Updated: Dec 6, 2021
Mark Zuckerberg sparked a surge in mainstream interest in the metaverse after rebranding Facebook as Meta (well it was actually only the company name but - details, details). The conversation and concept has exploded with wild predictions of what the different meta worlds will look like and what we potentially get to do in them. For most companies, Facebook’s announcement was a solid wake-up call about just how extraordinarily far away they were from understanding the metaverse and the likes of NFTs in the new sandbox.
So what exactly is the metaverse?
In short, the meta (beyond) verse (universe) is a collection of computer-generated virtual worlds consisting of digital spaces that you can visit. Heralded as the next iteration of the internet - geeks everywhere are addressing the limitation of the realities (AR - augmented reality and VR - virtual reality) to bring the power of the offline and online worlds together into a more comprehensive future that stretches way beyond gaming - to all aspects of life including business, education and retail.
When it comes to the term “metaverse”, think of it a bit like the universe. Just as there are countless planets, suns and black holes in the Milky Way, the metaverse will include countless “worlds”. Facebook is working on one. So is Disney. And so are hundreds of other brands and businesses, from gaming startups and retail brands to the tech juggernauts, such as Amazon and Google.
Meta, as a concept per se, isn’t new. The term was first coined in 1992 by Neal Stephenson’s science-fiction novel Snow Crash. Neal saw metaverse as a virtual reality-based successor to the Internet, populated by user-controlled avatars. And he was pretty accurate, as it turned out.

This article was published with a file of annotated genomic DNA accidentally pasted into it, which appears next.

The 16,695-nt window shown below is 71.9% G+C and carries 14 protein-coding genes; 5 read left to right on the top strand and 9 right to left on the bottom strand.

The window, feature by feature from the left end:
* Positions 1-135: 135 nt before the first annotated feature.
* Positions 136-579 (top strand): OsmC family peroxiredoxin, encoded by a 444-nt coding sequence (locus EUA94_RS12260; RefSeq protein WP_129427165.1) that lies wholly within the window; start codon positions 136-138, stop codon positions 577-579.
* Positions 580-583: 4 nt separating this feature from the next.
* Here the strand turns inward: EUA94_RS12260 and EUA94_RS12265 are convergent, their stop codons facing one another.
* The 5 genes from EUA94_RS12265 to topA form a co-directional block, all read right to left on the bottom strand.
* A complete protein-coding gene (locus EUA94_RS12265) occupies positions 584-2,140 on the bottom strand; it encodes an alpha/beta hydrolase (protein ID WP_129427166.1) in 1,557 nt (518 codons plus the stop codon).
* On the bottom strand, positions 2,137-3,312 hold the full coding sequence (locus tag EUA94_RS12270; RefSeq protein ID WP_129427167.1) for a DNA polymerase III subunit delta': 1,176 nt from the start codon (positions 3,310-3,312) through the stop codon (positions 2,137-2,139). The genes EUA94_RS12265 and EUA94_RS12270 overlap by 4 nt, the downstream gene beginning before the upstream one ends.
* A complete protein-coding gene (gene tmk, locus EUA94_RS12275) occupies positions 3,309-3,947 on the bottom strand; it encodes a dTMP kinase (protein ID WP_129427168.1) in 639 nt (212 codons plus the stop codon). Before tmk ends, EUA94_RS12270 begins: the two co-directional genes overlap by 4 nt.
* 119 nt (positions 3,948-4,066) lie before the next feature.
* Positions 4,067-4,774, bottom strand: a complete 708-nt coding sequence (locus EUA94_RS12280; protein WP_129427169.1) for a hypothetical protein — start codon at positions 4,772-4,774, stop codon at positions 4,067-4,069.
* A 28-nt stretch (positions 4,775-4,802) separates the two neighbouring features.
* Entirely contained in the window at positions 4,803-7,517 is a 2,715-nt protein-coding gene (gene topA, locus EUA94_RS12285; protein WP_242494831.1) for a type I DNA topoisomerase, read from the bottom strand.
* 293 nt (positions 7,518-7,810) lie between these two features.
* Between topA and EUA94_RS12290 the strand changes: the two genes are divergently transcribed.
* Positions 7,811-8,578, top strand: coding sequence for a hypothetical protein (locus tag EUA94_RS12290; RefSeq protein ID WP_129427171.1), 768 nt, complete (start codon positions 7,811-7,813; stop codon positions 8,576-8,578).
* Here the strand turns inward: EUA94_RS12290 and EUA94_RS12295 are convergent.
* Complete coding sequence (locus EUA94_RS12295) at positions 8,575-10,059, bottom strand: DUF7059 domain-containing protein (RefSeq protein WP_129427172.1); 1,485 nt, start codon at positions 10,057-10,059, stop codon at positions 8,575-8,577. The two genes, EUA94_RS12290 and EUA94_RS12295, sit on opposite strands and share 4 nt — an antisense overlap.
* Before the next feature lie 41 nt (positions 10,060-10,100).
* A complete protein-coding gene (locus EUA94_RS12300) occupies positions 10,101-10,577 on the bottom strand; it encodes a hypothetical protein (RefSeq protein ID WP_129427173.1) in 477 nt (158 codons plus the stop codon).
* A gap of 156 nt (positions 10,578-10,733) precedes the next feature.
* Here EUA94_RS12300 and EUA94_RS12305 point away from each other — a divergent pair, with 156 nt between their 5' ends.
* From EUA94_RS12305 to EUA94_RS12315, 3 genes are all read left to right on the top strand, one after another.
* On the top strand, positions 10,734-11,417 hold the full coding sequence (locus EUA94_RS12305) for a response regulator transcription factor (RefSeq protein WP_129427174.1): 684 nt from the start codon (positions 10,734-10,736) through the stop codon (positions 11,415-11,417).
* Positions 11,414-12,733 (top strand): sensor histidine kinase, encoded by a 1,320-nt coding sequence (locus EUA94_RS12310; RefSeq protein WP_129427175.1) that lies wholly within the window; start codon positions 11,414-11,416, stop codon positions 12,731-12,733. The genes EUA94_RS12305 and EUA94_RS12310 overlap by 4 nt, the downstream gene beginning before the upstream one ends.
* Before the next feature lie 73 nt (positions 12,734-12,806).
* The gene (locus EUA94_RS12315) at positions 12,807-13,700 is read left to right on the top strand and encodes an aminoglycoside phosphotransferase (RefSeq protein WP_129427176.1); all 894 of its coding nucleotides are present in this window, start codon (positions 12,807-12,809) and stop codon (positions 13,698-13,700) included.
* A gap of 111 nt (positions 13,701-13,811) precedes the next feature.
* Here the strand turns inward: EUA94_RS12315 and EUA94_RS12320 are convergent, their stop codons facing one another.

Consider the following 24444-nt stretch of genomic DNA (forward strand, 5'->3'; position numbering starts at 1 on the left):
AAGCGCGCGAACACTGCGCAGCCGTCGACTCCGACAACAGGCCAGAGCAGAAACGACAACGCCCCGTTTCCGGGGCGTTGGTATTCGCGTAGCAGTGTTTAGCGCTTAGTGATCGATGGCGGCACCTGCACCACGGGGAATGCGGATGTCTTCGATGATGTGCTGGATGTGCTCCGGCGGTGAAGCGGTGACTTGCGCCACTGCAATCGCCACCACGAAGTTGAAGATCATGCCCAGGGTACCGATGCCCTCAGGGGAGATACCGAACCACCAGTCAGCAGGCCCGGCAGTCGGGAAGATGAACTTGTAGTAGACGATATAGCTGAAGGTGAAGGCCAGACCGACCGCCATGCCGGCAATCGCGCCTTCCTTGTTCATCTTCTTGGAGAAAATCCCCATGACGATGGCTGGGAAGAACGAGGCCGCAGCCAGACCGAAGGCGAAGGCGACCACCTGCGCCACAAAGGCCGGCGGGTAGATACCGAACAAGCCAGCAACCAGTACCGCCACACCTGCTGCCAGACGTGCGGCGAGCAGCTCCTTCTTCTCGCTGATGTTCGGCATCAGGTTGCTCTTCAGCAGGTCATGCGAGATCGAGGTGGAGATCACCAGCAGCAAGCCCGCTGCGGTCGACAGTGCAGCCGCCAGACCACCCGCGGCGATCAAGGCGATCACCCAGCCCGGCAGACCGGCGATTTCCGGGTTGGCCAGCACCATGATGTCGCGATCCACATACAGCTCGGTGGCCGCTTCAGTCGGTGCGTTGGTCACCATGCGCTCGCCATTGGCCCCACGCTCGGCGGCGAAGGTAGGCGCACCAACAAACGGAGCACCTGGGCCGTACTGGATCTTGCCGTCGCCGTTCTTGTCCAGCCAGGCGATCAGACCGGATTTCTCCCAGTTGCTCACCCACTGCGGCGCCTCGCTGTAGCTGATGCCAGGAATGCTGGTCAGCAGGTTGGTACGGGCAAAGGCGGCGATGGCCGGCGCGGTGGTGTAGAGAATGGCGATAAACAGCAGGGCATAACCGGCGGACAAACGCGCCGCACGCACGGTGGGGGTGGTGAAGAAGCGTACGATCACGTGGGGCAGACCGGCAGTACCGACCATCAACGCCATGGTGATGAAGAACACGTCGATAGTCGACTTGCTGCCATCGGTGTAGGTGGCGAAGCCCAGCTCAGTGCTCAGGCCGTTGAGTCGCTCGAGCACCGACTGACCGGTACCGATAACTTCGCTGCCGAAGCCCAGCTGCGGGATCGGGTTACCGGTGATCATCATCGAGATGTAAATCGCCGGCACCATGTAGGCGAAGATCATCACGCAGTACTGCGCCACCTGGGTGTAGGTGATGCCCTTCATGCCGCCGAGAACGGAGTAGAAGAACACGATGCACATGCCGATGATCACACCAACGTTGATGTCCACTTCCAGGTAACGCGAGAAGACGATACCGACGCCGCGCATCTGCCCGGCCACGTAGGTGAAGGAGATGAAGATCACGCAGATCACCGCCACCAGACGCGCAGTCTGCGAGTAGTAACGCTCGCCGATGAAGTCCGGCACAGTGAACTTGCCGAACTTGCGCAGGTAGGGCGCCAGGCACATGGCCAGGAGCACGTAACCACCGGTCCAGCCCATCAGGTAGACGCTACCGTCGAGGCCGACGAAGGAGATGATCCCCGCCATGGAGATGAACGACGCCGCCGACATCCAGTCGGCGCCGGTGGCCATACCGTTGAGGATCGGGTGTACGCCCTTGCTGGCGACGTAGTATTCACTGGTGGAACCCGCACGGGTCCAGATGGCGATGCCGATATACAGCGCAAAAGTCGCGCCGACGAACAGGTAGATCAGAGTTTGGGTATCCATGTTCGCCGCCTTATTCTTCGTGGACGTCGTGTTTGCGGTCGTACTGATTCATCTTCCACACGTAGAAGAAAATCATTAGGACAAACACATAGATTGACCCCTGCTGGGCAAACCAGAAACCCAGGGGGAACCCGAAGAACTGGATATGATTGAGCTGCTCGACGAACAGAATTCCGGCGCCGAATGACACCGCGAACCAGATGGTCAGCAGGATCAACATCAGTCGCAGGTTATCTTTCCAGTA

One of the first manifestations of this vision for the metaverse – and certainly the most successful so far – has been Second Life. A 2003 creation, the online world allows people to create their avatar and live out a “second life” in a virtual world. Second Life peaked in the 2010s with more than 36 million accounts who collectively had spent the equivalent of 217,266 years online and amassed US$3.2bn in real-money transactions. You can buy and trade stuff, from land and clothes to gadgets and, well, services – and yes, some of it gets weird.
Second Life is a great, somewhat embryonic, chaotic and slightly geeky start that has laid the foundation for what happens next. But let’s face it, we started with the very first video game - Pong!
So what does the metaverse offer the fitness and wellness sector?
The metaverse is the meeting point for a number of modern day technologies. When you combine the wonders of 5G-connectivity, blockchain, NFTs (non-fungible tokens) and the advances in the realities (VR, AR and XR), you can start to appreciate the expanse of its immersive potential.
The metaverse is everywhere. Geographies and demographics don’t matter anymore. We’ve already witnessed in the fitness industry how the pandemic has transformed the digital fitness space. As lockdowns hit, gyms and clubs closed and everyone headed onto online fitness platforms, free to follow their passions rather than only be ushered into convenient local options. Essentially your potential reach just went exponential.
The metaverse is enhanced. While many live studios claim to be “immersive” – meta could take the group exercise experience to an entirely new level, with people joining from all over the world, real or avatar, and enhanced by the realities.
The metaverse can build a bridge to the real world. Thinking of physical activity in general – especially when it comes to activating those who aren’t currently active could we convert our screen-obsessed kids into active ones in the real world by getting them comfortable in the virtual world first and gamifying it. Pokemon GO (2016), is a great example of this, where AR (augmented reality) was activated - allowing kids to run all over the neighborhood using their camera function on their smartphone capturing (virtual) Pokemons placed in locations in the real world.
The metaverse extends your powers. You get to play god and at the subtler end of the spectrum, you can change your appearance – or you can live a life without disability at the other. Cue: Jake Sully, a disabled former marine who joins the Avatar program after his twin brother is killed in the 2009 Blockbuster - Avatar.
The metaverse will proliferate - pushing boundaries, building bridges, and creating new markets. It will take us way beyond what the average consumer envisions today. This genie will not be going back in the bottle anytime soon.